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Debbie Bolton on underwriting, simpler protection and trust – MAF158m


This week we dive back into the world of financial services and protection. My guest is Debbie Bolton.

We talk about underwriting, protection product development and whether products and processes are getting simpler for customers.

Welcome to episode 158 of the Marketing and Finance Podcast.

Debbie Bolton on underwriting, simpler protection and trust - MAF158

What you’ll hear about in this episode

  • A simple definition of underwriting anyone can understand
  • The role of an underwriting development team in an insurance company
  • How AIG Life is speeding up the application process for protection products
  • Why the industry is trying to simplify insurance products
  • How AIG Life works with financial advisers
  • Why trust is a three-way process

Who is Debbie Bolton?

Debbie works for AIG Life. She’s responsible for claims and underwriting strategy. She’s been in the insurance industry for 20 years. 17 in underwriting. The role was completely different when she started, for example, paper-based with stacks of case files.

Starting off in smaller companies, Debbie progressed in her career, moving to Ageas (as AIG was then) as manager for the underwriting development team. The company represented innovation, technology and automation. It was an exciting place. And she says it still does. Debbie says the work is fast-paced, and she loves her job.

Summary of our chat

Underwriting is the combination of science and maths to work out a price for a customer. It looks at an individual’s health, their hobbies, occupational risks and where they travel. Healthy office-workers will pay a lower price than unhealthy people in dangerous jobs.  But the aim is to charge as little as they can so everyone benefits.

Debbie’s team differs from typical underwriters. They set the philosophy of the company.  They’re involved in all AIG Life’s developments. From products to technology. They manage the rules engine, to incrementally and continuously improve the processes for assessing, simplifying and pricing risk.

AIG Life is aiming its “Instant” product at younger, healthier customers who want to take out protection at speed. The application process has no interruptions. So after completing a form, a person knows straight away whether or not they’ve got cover. AIG Life came up with a shorter list of questions people can complete quickly. It offers a favourable price.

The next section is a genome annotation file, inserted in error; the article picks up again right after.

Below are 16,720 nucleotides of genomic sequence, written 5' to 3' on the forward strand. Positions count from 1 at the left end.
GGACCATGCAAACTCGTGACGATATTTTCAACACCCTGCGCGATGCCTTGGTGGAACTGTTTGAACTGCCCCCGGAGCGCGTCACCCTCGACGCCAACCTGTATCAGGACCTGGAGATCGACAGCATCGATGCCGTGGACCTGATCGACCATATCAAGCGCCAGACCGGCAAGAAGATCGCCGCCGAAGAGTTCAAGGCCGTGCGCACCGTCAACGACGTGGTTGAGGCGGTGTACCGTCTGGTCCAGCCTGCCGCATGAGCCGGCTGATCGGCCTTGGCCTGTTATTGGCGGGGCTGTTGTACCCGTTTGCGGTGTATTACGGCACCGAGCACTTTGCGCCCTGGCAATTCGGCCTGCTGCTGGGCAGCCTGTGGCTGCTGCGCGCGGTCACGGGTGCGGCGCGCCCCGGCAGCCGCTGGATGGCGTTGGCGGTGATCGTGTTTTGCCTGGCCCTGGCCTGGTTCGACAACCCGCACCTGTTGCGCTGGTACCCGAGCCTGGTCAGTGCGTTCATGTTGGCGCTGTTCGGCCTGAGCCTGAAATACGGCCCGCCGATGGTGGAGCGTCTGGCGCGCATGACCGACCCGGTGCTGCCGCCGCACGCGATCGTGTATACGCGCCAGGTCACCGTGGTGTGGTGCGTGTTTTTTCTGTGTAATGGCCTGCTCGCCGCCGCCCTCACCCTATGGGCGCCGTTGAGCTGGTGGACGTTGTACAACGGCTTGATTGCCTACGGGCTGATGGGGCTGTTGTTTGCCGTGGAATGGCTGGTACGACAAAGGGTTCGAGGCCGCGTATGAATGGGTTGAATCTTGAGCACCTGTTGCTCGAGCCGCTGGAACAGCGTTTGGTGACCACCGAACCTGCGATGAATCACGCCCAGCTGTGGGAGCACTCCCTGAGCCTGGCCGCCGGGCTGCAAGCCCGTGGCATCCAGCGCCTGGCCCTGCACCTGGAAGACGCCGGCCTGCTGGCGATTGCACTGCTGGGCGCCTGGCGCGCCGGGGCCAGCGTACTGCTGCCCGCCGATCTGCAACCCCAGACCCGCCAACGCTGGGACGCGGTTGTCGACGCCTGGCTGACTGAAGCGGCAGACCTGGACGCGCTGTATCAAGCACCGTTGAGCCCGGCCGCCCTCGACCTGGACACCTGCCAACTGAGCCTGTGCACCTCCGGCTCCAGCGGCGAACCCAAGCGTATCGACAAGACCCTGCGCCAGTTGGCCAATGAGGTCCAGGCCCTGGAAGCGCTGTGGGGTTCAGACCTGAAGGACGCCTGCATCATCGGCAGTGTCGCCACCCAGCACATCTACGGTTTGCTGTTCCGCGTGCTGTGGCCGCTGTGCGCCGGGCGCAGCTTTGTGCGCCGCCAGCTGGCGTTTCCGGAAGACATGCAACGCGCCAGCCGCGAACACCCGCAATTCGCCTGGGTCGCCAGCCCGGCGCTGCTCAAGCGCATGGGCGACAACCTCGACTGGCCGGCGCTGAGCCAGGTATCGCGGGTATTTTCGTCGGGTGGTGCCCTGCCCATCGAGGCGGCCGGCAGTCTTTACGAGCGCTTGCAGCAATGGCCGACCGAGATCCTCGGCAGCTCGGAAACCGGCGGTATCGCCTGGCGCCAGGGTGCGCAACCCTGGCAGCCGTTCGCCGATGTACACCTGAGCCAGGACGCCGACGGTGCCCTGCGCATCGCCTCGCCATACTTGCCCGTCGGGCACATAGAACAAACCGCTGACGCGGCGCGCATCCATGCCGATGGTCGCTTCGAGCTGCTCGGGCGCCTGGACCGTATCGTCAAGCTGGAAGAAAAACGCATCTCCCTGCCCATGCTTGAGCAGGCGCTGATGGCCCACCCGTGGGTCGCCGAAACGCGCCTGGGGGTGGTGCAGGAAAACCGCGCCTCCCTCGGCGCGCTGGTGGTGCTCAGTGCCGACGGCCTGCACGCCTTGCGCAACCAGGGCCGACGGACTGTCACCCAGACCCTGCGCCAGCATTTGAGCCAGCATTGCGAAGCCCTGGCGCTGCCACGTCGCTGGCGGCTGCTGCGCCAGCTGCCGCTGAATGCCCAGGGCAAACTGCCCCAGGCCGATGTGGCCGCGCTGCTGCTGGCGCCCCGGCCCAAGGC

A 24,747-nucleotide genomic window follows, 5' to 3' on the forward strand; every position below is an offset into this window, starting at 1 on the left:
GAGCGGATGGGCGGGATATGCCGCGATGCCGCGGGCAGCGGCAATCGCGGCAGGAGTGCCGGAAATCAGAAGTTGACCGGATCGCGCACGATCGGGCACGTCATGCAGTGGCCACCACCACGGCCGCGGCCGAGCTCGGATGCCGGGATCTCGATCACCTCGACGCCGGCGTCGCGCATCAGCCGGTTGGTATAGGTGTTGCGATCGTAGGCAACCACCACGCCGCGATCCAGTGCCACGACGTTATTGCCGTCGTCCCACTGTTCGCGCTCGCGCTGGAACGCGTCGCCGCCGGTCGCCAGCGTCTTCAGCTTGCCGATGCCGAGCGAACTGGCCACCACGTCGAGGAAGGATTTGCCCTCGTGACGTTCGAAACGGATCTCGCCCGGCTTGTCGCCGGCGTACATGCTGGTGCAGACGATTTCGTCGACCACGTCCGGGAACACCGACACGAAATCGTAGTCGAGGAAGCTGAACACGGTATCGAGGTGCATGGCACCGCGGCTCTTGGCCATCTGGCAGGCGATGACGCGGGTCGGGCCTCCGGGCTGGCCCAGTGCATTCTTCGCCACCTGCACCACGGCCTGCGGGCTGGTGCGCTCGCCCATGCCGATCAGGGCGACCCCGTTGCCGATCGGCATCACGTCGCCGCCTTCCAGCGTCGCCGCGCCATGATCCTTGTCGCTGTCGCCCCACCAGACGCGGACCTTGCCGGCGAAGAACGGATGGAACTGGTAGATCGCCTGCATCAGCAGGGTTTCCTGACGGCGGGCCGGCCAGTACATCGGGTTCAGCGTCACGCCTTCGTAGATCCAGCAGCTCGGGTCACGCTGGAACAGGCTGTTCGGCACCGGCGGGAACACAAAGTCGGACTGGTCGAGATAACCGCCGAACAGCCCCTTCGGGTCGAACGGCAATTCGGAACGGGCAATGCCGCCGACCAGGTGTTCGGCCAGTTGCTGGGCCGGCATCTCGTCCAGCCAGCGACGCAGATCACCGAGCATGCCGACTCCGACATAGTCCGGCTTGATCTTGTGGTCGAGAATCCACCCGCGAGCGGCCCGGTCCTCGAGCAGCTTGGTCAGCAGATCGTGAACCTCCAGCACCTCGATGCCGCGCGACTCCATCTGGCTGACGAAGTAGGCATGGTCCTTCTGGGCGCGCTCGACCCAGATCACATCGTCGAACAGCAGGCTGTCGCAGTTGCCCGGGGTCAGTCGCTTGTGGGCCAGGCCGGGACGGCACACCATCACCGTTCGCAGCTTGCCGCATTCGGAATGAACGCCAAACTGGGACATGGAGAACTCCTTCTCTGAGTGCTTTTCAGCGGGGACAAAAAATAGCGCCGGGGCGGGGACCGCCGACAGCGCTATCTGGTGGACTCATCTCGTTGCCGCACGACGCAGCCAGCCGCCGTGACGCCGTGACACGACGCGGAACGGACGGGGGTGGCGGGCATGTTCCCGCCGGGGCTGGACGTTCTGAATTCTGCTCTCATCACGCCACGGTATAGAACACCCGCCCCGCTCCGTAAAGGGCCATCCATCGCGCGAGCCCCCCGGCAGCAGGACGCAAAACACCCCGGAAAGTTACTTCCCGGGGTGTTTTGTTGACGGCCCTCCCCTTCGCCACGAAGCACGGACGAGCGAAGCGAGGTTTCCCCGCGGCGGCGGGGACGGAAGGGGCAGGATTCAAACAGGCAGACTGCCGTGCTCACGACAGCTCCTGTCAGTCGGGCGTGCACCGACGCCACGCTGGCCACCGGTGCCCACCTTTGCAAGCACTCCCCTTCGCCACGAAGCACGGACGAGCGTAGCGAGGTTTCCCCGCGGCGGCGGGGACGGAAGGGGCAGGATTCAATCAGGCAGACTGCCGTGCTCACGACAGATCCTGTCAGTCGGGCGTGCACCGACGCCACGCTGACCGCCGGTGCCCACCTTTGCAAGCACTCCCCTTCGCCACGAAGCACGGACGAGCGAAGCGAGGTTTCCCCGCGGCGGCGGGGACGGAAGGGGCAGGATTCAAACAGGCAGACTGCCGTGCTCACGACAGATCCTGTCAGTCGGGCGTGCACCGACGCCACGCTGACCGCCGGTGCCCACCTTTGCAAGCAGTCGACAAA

Debbie says companies are simplifying products and the processes. She explains that AIG Life customers want instant results. They want their insurance policy as quickly as possible. The shorter quiz has specific questions for identifying risks that would increase premiums. It often cuts out the need for medical evidence.

The response to the “Instant” product has been overwhelmingly positive from financial advisers. AIG Life has a team of underwriters who speak to advisers every day. Their feedback gives the strategy team a better understanding of the issues they face and helps product development.

There needs to be trust between the customers, the advisers and the underwriters in insurance companies. Being available to the advisers builds trust with them, particularly those writing complex cases, so they know they’re getting the best rates. AIG Life want the public to have confidence in their automated service, and to trust the information they offer.

The one thing she’d like listeners to take away

Underwriters and claims assessors are the technicians of the whole case. They decide if a case can be underwritten or a claim paid. As a rule, underwriters start from yes; they want to get a case on the books or pay a claim, as quickly as possible. They don’t want to say no to people.

A marketing campaign or product Debbie loves

Debbie’s recently been impressed with parcel delivery. Wanting to send something to New Zealand at Christmas, she researched a quick and simple solution to get it there in time. She found a company online which gave her a competitive quote, collected her parcel and shipped it six hours after she started looking.

Links and contact details

If you enjoyed – Debbie Bolton on underwriting, simpler protection and trust – please leave a comment or a review on iTunes.

And if you know anyone who would enjoy the show – please share it with them. You can use the buttons below to share on social media.

Don’t miss an episode of the MAF Podcast – subscribe now.